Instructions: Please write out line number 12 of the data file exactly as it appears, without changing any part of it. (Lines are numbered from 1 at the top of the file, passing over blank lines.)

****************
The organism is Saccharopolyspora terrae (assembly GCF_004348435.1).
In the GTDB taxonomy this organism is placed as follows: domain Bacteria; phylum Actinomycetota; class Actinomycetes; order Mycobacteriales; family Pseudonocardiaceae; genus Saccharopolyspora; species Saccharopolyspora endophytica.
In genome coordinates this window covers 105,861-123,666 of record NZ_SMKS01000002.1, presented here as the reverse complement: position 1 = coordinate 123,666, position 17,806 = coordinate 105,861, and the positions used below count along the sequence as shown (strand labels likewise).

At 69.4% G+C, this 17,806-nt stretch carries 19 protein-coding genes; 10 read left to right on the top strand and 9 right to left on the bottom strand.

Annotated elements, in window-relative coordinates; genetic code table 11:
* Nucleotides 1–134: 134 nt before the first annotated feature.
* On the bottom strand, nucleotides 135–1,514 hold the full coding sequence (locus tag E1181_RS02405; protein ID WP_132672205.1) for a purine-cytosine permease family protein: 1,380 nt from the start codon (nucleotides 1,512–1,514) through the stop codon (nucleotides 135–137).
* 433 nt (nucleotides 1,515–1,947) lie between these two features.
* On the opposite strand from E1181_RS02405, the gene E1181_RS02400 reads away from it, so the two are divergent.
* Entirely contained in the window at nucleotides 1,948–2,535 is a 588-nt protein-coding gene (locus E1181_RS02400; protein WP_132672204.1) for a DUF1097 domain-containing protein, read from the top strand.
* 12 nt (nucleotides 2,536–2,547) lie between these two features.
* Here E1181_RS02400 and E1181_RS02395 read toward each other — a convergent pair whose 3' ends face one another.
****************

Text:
* Here E1181_RS02400 and E1181_RS02395 read toward each other — a convergent pair whose 3' ends face one another.